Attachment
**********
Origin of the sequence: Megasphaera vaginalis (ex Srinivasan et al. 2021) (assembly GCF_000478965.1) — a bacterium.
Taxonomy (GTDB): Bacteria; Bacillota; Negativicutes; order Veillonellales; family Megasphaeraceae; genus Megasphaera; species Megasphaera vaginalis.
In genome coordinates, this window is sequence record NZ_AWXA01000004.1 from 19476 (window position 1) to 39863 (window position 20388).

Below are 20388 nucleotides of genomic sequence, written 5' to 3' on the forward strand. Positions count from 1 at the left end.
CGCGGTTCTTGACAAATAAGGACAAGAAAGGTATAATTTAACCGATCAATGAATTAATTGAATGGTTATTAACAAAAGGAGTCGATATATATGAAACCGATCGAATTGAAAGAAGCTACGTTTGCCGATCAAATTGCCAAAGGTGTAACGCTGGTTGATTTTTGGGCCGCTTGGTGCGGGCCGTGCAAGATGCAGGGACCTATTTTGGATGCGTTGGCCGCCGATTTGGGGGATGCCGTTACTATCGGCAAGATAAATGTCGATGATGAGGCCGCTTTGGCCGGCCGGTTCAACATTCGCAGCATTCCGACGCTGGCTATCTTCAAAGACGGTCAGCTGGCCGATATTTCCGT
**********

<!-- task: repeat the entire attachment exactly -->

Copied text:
Origin of the sequence: Megasphaera vaginalis (ex Srinivasan et al. 2021) (assembly GCF_000478965.1) — a bacterium.
Taxonomy (GTDB): Bacteria; Bacillota; Negativicutes; order Veillonellales; family Megasphaeraceae; genus Megasphaera; species Megasphaera vaginalis.
In genome coordinates, this window is sequence record NZ_AWXA01000004.1 from 19476 (window position 1) to 39863 (window position 20388).

Below are 20388 nucleotides of genomic sequence, written 5' to 3' on the forward strand. Positions count from 1 at the left end.
CGCGGTTCTTGACAAATAAGGACAAGAAAGGTATAATTTAACCGATCAATGAATTAATTGAATGGTTATTAACAAAAGGAGTCGATATATATGAAACCGATCGAATTGAAAGAAGCTACGTTTGCCGATCAAATTGCCAAAGGTGTAACGCTGGTTGATTTTTGGGCCGCTTGGTGCGGGCCGTGCAAGATGCAGGGACCTATTTTGGATGCGTTGGCCGCCGATTTGGGGGATGCCGTTACTATCGGCAAGATAAATGTCGATGATGAGGCCGCTTTGGCCGGCCGGTTCAACATTCGCAGCATTCCGACGCTGGCTATCTTCAAAGACGGTCAGCTGGCCGATATTTCCGT